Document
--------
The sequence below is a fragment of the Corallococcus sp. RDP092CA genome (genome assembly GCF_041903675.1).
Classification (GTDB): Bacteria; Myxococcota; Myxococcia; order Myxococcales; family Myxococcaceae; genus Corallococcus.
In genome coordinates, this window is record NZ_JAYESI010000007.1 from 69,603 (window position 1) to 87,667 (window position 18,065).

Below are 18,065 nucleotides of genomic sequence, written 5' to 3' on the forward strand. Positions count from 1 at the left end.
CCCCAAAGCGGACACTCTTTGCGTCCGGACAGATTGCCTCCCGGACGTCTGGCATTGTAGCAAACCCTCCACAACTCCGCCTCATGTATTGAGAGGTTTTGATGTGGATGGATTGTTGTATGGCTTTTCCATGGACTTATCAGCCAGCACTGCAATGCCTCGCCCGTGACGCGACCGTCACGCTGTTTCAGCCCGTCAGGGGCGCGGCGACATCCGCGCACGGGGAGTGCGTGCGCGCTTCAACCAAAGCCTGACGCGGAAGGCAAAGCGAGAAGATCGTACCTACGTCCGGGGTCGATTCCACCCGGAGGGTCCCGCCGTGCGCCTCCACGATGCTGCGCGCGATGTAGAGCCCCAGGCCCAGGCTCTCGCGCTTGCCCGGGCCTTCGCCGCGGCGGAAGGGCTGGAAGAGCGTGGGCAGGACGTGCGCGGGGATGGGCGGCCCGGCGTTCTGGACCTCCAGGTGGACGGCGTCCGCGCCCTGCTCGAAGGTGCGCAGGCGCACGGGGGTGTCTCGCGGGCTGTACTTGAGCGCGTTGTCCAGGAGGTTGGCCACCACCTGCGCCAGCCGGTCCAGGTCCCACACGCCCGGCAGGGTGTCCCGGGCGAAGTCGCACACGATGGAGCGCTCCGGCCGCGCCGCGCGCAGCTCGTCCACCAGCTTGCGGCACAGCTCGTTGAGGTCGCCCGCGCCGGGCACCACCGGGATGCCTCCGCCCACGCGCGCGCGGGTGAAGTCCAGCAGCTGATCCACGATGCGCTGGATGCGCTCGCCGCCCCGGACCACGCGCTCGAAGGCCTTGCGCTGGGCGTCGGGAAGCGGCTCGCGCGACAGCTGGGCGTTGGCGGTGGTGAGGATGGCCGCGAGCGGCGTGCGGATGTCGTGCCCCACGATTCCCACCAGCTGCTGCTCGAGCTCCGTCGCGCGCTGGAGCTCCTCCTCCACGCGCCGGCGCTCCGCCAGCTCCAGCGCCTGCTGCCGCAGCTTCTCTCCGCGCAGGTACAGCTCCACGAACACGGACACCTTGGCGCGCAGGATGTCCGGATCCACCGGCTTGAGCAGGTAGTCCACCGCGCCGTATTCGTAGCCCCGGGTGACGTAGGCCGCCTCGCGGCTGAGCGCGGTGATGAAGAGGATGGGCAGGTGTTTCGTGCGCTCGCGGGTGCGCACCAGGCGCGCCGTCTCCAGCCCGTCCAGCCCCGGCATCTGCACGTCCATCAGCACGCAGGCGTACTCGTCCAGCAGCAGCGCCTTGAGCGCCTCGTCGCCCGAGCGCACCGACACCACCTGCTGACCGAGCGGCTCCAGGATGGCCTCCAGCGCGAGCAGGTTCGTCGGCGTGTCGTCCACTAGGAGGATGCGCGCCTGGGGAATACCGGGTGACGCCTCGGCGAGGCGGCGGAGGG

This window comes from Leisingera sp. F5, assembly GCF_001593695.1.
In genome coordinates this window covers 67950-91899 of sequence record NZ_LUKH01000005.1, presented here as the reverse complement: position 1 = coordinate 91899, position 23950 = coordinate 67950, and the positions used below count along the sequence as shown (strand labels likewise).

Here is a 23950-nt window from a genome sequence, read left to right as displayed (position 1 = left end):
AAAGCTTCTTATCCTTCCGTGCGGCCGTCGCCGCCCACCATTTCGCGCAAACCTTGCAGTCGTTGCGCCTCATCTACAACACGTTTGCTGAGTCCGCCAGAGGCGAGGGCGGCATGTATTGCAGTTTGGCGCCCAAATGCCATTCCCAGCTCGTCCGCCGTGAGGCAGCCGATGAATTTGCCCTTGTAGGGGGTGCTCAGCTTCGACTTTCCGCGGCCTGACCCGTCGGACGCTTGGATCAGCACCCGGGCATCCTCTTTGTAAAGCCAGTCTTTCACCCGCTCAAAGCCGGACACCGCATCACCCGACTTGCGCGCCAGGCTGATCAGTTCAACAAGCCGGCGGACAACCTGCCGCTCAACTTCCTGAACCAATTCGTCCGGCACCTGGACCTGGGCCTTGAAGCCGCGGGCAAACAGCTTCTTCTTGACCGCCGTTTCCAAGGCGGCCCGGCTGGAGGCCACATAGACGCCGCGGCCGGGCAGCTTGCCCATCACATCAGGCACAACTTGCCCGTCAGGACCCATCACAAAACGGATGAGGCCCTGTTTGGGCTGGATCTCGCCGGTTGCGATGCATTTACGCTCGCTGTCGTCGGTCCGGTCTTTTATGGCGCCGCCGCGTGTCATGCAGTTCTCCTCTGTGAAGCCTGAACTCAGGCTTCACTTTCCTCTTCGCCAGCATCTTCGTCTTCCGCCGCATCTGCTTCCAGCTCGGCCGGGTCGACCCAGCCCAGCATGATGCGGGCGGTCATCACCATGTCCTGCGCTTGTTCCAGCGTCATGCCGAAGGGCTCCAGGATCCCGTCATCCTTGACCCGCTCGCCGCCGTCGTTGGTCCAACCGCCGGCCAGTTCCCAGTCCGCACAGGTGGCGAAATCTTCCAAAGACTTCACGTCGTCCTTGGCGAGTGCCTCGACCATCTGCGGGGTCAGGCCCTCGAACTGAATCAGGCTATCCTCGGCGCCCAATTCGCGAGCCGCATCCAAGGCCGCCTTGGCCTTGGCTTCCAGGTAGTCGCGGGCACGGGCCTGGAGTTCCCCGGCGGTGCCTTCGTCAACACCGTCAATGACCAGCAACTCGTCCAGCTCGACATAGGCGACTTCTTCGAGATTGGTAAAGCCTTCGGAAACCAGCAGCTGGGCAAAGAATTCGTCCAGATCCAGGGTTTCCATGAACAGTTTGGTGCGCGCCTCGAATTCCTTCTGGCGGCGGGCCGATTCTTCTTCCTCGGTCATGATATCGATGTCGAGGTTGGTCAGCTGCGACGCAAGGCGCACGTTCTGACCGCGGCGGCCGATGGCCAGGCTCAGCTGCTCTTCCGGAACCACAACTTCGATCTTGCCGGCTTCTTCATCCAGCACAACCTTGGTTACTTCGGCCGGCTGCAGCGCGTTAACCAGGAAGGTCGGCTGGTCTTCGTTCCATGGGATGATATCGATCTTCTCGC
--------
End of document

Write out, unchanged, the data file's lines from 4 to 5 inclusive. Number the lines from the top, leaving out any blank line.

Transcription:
Below are 18,065 nucleotides of genomic sequence, written 5' to 3' on the forward strand. Positions count from 1 at the left end.
CCCCAAAGCGGACACTCTTTGCGTCCGGACAGATTGCCTCCCGGACGTCTGGCATTGTAGCAAACCCTCCACAACTCCGCCTCATGTATTGAGAGGTTTTGATGTGGATGGATTGTTGTATGGCTTTTCCATGGACTTATCAGCCAGCACTGCAATGCCTCGCCCGTGACGCGACCGTCACGCTGTTTCAGCCCGTCAGGGGCGCGGCGACATCCGCGCACGGGGAGTGCGTGCGCGCTTCAACCAAAGCCTGACGCGGAAGGCAAAGCGAGAAGATCGTACCTACGTCCGGGGTCGATTCCACCCGGAGGGTCCCGCCGTGCGCCTCCACGATGCTGCGCGCGATGTAGAGCCCCAGGCCCAGGCTCTCGCGCTTGCCCGGGCCTTCGCCGCGGCGGAAGGGCTGGAAGAGCGTGGGCAGGACGTGCGCGGGGATGGGCGGCCCGGCGTTCTGGACCTCCAGGTGGACGGCGTCCGCGCCCTGCTCGAAGGTGCGCAGGCGCACGGGGGTGTCTCGCGGGCTGTACTTGAGCGCGTTGTCCAGGAGGTTGGCCACCACCTGCGCCAGCCGGTCCAGGTCCCACACGCCCGGCAGGGTGTCCCGGGCGAAGTCGCACACGATGGAGCGCTCCGGCCGCGCCGCGCGCAGCTCGTCCACCAGCTTGCGGCACAGCTCGTTGAGGTCGCCCGCGCCGGGCACCACCGGGATGCCTCCGCCCACGCGCGCGCGGGTGAAGTCCAGCAGCTGATCCACGATGCGCTGGATGCGCTCGCCGCCCCGGACCACGCGCTCGAAGGCCTTGCGCTGGGCGTCGGGAAGCGGCTCGCGCGACAGCTGGGCGTTGGCGGTGGTGAGGATGGCCGCGAGCGGCGTGCGGATGTCGTGCCCCACGATTCCCACCAGCTGCTGCTCGAGCTCCGTCGCGCGCTGGAGCTCCTCCTCCACGCGCCGGCGCTCCGCCAGCTCCAGCGCCTGCTGCCGCAGCTTCTCTCCGCGCAGGTACAGCTCCACGAACACGGACACCTTGGCGCGCAGGATGTCCGGATCCACCGGCTTGAGCAGGTAGTCCACCGCGCCGTATTCGTAGCCCCGGGTGACGTAGGCCGCCTCGCGGCTGAGCGCGGTGATGAAGAGGATGGGCAGGTGTTTCGTGCGCTCGCGGGTGCGCACCAGGCGCGCCGTCTCCAGCCCGTCCAGCCCCGGCATCTGCACGTCCATCAGCACGCAGGCGTACTCGTCCAGCAGCAGCGCCTTGAGCGCCTCGTCGCCCGAGCGCACCGACACCACCTGCTGACCGAGCGGCTCCAGGATGGCCTCCAGCGCGAGCAGGTTCGTCGGCGTGTCGTCCACTAGGAGGATGCGCGCCTGGGGAATACCGGGTGACGCCTCGGCGAGGCGGCGGAGGG